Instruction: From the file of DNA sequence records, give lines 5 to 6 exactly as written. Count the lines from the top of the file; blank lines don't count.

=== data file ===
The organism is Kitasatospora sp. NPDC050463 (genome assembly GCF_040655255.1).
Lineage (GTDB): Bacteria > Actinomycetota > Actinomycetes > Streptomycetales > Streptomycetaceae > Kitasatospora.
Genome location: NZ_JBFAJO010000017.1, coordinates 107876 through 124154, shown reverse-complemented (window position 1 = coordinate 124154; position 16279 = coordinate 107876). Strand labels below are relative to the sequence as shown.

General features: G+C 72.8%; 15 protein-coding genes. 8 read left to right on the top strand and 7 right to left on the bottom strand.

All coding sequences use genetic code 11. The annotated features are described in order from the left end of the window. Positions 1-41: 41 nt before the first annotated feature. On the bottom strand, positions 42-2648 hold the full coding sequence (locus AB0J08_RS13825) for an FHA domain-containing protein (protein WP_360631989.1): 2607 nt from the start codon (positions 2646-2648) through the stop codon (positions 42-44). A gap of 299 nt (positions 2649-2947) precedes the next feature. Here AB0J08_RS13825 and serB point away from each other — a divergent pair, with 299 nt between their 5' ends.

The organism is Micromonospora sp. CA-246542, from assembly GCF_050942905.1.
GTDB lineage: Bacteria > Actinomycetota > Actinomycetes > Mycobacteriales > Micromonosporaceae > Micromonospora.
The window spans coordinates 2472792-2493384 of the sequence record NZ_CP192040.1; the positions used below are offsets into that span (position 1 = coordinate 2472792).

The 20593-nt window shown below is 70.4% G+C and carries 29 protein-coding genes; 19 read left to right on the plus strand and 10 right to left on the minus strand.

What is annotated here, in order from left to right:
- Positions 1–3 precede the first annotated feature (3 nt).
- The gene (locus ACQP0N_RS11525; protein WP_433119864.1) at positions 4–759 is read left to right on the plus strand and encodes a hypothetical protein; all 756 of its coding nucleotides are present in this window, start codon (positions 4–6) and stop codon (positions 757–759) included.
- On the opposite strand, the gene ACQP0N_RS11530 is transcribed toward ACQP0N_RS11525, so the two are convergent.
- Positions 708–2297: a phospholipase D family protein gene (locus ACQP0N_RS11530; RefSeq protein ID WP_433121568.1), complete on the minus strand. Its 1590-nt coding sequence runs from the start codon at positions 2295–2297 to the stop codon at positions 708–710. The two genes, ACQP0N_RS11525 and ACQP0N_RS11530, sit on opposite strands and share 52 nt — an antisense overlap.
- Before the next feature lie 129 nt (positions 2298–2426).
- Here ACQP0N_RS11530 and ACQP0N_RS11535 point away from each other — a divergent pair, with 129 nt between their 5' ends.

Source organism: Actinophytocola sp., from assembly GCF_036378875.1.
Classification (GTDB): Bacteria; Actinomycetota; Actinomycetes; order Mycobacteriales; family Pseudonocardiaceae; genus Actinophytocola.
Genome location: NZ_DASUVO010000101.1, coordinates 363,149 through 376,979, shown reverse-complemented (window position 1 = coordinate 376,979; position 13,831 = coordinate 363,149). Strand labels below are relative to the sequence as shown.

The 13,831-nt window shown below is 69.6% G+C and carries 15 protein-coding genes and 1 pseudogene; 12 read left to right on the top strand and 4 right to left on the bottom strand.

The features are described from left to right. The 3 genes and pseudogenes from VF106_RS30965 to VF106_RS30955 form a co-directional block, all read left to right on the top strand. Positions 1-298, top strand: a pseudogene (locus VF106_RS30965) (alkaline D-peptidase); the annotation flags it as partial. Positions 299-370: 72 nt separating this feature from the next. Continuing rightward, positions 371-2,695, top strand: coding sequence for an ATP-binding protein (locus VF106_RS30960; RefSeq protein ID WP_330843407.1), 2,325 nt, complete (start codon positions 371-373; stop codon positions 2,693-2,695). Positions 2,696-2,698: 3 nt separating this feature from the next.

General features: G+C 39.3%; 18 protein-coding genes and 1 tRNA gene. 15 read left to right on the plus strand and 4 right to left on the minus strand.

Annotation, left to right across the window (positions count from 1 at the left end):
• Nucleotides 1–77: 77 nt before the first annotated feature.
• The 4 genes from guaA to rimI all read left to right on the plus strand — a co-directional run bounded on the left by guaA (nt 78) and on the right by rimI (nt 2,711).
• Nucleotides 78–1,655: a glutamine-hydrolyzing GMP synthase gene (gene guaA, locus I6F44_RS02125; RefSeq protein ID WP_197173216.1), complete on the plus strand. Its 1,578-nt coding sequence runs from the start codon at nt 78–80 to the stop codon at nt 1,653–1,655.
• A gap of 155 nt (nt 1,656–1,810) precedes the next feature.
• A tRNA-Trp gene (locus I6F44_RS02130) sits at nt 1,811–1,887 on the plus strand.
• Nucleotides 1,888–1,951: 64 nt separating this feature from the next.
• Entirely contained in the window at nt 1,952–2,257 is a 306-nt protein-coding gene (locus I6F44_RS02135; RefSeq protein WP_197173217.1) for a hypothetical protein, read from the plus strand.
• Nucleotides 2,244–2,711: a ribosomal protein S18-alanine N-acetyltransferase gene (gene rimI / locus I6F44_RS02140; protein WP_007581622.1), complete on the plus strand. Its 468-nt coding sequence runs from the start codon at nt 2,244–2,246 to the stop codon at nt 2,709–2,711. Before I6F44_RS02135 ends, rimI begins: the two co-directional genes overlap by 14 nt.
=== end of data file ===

All coding sequences use genetic code 11. The annotated features are described in order from the left end of the window. Positions 1-41: 41 nt before the first annotated feature. On the bottom strand, positions 42-2648 hold the full coding sequence (locus AB0J08_RS13825) for an FHA domain-containing protein (protein WP_360631989.1): 2607 nt from the start codon (positions 2646-2648) through the stop codon (positions 42-44). A gap of 299 nt (positions 2649-2947) precedes the next feature. Here AB0J08_RS13825 and serB point away from each other — a divergent pair, with 299 nt between their 5' ends.

The organism is Micromonospora sp. CA-246542, from assembly GCF_050942905.1.